Richard H. Ebright--Transcription: Structure, Mechanism, Regulation, and Antibacterial Drug Discovery

Research Summary

Transcription--the synthesis of an RNA copy of genetic information in DNA--is the first step in gene expression and is the step at which most regulation of gene expression occurs.  Richard Ebright's laboratory seeks to understand structures, mechanisms, and regulation of bacterial transcription complexes and to identify, characterize, and develop small-molecule inhibitors of bacterial transcription for application as antituberculosis agents and broad-spectrum antibacterial agents.


Featured Publications 

Structural basis of transcription initiation
Zhang, Y., Feng, Y., Chatterjee, S., Tuske, S., Ho, M., Arnold, E., and Ebright, RH.
Science 338, 1076-1080, 2012
During transcription initiation, RNA polymerase (RNAP) binds and unwinds promoter DNA to form an RNAP-promoter open complex. We have determined crystal structures at 2.9 and 3.0 Å resolution of functional transcription initiation complexes comprising Thermus thermophilus RNA polymerase, sigma A, and a promoter DNA fragment corresponding to the transcription bubble and downstream dsDNA of the RNAP-‑promoter open complex. The structures show that sigma recognizes the -10 element and discriminator element through interactions that include the unstacking and insertion into pockets of three DNA bases, and that RNAP recognizes the ‑-4/+2 region through interactions that include the unstacking and insertion into a pocket of the +2 base. The structures further show that interactions between sigma and template-‑strand ssDNA pre‑organize template-strand ssDNA to engage the RNAP active center.
Opening and closing of the bacterial RNA polymerase clamp
Chakraborty A, Wang D, Ebright YW, Korlann Y, Kortkhonjia E, Kim T, Chowdhury S, Wigneshweraraj S, Irschik H, Jansen R, Nixon BT, Knight J, Weiss S, Ebright RH.
Science 337: 591-595, 2012
Using single-molecule fluorescence resonance energy transfer, we have defined bacterial RNA polymerase (RNAP) clamp conformation at each step in transcription initiation and elongation. We find that the clamp predominantly is open in free RNAP and early intermediates in transcription initiation but closes upon formation of a catalytically competent transcription initiation complex and remains closed during initial transcription and transcription elongation. We show that four RNAP inhibitors interfere with clamp opening. We propose that clamp opening allows DNA to be loaded into and unwound in the RNAP active-center cleft, that DNA loading and unwinding trigger clamp closure, and that clamp closure accounts for the high stability of initiation complexes and the high stability and processivity of elongation complexes.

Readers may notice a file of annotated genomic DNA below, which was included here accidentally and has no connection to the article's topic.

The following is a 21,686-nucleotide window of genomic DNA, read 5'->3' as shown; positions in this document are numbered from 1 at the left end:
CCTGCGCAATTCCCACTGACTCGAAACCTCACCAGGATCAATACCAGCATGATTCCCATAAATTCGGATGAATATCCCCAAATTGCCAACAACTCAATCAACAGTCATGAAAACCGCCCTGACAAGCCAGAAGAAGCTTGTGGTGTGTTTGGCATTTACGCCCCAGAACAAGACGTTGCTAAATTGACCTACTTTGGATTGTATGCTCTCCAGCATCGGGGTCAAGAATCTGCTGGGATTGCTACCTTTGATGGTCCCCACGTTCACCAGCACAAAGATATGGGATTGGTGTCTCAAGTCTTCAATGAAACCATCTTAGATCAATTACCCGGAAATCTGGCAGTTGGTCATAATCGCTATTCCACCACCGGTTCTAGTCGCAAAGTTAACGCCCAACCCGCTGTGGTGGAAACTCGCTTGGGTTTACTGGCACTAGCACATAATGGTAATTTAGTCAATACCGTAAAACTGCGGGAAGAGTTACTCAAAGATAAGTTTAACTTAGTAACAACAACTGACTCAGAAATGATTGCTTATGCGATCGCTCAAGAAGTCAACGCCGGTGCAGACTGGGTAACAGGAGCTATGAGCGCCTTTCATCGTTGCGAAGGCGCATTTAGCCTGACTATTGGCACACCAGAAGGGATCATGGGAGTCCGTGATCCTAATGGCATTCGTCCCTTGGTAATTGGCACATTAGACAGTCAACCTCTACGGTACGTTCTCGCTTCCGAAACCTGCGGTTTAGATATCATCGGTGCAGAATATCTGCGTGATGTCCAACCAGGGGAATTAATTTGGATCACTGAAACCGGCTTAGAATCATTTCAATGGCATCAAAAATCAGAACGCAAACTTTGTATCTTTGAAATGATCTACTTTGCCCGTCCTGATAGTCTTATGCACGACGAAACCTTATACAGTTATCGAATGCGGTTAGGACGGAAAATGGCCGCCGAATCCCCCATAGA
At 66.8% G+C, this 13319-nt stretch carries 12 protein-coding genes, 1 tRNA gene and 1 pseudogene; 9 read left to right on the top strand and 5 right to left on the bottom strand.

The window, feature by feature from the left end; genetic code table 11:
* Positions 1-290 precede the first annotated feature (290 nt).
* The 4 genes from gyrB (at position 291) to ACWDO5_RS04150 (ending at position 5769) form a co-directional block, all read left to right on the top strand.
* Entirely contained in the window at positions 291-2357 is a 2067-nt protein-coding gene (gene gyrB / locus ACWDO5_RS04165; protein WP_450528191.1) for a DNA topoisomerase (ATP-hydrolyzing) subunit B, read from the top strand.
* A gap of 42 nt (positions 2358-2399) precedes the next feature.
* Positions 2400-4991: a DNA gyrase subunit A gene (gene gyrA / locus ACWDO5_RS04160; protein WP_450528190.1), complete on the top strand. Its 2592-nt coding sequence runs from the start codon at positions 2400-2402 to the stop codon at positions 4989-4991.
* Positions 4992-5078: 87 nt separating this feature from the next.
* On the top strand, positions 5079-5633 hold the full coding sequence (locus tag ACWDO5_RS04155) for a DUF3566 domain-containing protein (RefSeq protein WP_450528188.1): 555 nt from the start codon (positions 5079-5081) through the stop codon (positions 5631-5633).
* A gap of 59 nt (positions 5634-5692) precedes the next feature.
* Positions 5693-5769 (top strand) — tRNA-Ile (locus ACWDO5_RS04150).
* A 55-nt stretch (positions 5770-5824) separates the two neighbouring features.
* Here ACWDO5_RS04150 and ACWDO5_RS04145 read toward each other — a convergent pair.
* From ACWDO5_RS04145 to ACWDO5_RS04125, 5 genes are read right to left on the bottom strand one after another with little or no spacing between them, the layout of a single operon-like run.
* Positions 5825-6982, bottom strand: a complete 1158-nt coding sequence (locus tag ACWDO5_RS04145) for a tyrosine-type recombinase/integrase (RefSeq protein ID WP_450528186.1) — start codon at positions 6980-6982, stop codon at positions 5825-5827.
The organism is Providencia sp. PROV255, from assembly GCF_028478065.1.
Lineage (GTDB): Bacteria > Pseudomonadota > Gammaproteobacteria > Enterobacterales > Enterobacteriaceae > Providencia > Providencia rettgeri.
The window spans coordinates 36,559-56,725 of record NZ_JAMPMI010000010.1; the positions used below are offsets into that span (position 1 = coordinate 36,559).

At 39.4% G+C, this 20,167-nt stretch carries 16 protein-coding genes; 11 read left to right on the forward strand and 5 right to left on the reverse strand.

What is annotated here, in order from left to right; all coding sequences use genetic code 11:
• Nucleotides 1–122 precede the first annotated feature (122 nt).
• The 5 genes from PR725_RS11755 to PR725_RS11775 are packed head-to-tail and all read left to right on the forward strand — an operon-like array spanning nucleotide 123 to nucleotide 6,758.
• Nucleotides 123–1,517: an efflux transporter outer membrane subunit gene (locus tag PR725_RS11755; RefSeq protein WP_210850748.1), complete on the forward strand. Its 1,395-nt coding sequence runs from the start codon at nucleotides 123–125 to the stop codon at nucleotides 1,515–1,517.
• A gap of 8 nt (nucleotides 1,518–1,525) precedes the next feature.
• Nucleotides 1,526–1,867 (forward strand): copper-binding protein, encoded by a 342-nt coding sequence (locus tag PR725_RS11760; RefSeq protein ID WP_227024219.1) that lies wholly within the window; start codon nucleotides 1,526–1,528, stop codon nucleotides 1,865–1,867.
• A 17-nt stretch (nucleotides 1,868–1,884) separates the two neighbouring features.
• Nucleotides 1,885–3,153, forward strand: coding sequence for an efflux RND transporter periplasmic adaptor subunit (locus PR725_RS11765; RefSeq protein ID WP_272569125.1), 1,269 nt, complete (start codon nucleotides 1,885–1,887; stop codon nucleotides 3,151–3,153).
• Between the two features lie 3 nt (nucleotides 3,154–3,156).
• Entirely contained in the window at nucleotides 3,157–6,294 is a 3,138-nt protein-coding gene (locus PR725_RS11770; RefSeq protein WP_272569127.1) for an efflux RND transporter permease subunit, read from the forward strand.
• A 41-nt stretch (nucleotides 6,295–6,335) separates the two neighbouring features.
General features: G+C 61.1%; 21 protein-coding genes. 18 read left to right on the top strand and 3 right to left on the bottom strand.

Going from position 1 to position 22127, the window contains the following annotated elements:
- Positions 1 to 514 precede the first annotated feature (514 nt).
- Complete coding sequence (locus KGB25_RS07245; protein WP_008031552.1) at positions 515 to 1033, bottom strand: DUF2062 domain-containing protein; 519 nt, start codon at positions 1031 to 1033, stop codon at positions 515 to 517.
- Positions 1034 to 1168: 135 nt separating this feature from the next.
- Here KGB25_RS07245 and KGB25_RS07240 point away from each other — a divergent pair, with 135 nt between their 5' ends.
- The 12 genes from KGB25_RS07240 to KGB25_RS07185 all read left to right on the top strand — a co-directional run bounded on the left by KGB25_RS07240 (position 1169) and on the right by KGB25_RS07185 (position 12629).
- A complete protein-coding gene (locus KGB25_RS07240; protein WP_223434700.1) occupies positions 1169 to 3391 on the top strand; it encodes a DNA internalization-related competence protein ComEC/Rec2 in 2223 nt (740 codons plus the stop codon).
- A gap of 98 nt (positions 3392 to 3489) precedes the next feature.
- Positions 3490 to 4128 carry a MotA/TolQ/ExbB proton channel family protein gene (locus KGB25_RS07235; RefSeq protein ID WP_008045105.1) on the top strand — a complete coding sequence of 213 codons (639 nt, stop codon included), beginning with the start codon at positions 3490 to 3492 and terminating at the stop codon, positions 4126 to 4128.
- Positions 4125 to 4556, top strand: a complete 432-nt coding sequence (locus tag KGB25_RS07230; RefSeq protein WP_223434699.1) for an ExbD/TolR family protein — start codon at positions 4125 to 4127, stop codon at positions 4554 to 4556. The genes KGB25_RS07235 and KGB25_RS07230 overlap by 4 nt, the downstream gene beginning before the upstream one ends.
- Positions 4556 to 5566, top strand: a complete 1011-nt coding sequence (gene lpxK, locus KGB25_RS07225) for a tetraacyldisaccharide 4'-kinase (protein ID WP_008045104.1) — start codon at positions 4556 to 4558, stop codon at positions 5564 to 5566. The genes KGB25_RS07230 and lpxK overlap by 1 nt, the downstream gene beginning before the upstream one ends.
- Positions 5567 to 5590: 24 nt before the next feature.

New target for inhibition of bacterial RNA polymerase: 'switch region'
Srivastava A, Talaue M, Liu S, Degen D, Ebright RY, Sineva E, Chakraborty A, Druzhinin SY, Chatterjee S, Mukhopadhyay J, Ebright YW, Zozula A, Shen J, Sengupta S, Niedfeldt RR, Xin C, Kaneko T, Irschik H, Jansen R, Donadio S, Connell N, Ebright RH.
Curr. Opin. Microbiol. 14:532–543, 2011
A new drug target - the 'switch region' - has been identified within bacterial RNA polymerase (RNAP), the enzyme that mediates bacterial RNA synthesis. The new target serves as the binding site for compounds that inhibit bacterial RNA synthesis and kill bacteria. Since the new target is present in most bacterial species, compounds that bind to the new target are active against a broad spectrum of bacterial species. Since the new target is different from targets of other antibacterial agents, compounds that bind to the new target are not cross-resistant with other antibacterial agents. Four antibiotics that function through the new target have been identified: myxopyronin, corallopyronin, ripostatin, and lipiarmycin. This review summarizes the switch region, switch-region inhibitors, and implications for antibacterial drug discovery. 


Contact Information

Dr. Richard H. Ebright
Waksman Institute
Rutgers University
190 Frelinghuysen Road
Piscataway, NJ 08854
PH: 848-445-5179
FAX: 732-445-5735


Dr. Richard H. Ebright